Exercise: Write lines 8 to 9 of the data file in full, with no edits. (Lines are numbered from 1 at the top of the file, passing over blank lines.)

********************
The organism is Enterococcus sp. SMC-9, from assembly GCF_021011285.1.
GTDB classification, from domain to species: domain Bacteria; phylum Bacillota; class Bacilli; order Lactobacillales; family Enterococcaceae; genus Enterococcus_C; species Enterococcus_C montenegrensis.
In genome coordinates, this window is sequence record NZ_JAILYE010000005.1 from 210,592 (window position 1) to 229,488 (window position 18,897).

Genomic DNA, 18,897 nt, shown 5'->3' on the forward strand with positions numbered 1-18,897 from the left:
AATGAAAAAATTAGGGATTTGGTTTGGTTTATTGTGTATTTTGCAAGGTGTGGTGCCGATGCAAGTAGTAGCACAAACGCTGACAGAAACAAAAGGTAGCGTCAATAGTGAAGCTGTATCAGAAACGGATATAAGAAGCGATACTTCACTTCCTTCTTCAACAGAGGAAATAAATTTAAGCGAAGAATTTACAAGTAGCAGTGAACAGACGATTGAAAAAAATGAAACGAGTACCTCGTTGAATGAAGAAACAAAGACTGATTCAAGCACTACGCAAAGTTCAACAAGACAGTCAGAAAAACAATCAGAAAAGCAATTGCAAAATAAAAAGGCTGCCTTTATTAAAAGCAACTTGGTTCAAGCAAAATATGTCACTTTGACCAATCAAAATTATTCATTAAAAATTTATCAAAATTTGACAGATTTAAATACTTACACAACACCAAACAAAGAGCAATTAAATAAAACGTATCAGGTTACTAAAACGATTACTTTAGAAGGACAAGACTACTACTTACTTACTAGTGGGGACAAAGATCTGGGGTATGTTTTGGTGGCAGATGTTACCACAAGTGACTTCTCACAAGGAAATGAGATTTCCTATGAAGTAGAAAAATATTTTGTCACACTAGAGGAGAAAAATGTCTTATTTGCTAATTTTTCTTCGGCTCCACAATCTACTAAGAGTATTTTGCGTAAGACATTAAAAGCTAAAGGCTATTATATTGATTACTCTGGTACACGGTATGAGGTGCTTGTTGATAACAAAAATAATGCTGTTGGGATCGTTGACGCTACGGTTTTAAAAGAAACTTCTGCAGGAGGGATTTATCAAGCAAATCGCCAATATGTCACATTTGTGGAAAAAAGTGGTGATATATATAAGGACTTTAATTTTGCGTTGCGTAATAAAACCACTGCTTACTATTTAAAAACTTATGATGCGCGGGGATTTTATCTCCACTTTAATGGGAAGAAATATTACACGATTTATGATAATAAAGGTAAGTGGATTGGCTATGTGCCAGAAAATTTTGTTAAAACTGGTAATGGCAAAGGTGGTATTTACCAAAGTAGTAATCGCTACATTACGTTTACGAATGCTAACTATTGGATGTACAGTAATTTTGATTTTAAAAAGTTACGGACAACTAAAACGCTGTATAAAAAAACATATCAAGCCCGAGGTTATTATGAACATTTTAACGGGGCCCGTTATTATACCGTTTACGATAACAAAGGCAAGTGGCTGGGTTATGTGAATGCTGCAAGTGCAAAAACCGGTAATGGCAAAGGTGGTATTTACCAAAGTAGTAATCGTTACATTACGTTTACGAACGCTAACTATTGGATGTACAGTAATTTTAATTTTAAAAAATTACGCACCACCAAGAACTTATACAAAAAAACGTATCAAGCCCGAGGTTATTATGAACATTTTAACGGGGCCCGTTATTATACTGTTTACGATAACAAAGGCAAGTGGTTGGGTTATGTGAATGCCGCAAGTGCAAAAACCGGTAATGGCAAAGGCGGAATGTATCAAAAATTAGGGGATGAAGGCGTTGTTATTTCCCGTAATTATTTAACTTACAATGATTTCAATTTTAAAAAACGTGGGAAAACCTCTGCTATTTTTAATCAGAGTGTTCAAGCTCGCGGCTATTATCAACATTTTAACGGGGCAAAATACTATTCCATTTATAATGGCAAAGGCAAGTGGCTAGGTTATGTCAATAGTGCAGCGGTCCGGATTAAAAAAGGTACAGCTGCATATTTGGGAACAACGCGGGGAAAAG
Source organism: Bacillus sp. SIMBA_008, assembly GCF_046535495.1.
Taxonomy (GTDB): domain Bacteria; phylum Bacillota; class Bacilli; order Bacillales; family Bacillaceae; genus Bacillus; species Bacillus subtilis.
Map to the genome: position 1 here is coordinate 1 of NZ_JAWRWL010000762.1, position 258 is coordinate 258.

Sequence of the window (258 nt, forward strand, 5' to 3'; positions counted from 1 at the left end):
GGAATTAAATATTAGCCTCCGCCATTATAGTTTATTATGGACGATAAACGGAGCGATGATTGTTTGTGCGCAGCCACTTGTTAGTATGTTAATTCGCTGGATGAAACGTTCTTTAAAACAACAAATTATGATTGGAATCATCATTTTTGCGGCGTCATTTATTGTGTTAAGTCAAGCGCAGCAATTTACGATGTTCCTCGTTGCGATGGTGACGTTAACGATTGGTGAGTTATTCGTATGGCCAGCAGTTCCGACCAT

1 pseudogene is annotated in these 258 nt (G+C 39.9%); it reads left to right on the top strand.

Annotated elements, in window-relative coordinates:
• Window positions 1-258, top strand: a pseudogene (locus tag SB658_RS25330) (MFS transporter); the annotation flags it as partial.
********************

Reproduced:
Map to the genome: position 1 here is coordinate 1 of NZ_JAWRWL010000762.1, position 258 is coordinate 258.

Sequence of the window (258 nt, forward strand, 5' to 3'; positions counted from 1 at the left end):